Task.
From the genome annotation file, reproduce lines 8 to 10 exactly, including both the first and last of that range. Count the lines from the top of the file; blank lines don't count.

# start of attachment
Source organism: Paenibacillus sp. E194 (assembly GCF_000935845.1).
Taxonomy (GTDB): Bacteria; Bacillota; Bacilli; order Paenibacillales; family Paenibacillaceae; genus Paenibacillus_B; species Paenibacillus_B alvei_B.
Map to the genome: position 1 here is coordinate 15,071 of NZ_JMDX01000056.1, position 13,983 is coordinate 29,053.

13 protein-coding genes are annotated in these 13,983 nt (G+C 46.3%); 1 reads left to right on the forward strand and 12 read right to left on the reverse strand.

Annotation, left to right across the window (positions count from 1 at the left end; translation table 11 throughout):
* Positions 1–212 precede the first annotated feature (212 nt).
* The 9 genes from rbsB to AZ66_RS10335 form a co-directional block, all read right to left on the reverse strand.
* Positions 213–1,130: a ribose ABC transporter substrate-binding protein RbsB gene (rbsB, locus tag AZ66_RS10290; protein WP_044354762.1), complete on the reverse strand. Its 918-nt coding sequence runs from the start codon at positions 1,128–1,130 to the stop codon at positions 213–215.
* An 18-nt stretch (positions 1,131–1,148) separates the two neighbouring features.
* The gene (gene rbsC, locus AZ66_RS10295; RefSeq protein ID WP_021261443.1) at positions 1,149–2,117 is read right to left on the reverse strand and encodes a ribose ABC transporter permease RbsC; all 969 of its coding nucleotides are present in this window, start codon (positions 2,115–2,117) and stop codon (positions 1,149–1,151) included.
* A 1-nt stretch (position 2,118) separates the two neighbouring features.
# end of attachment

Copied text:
* Positions 213–1,130: a ribose ABC transporter substrate-binding protein RbsB gene (rbsB, locus tag AZ66_RS10290; protein WP_044354762.1), complete on the reverse strand. Its 918-nt coding sequence runs from the start codon at positions 1,128–1,130 to the stop codon at positions 213–215.
* An 18-nt stretch (positions 1,131–1,148) separates the two neighbouring features.
* The gene (gene rbsC, locus AZ66_RS10295; RefSeq protein ID WP_021261443.1) at positions 1,149–2,117 is read right to left on the reverse strand and encodes a ribose ABC transporter permease RbsC; all 969 of its coding nucleotides are present in this window, start codon (positions 2,115–2,117) and stop codon (positions 1,149–1,151) included.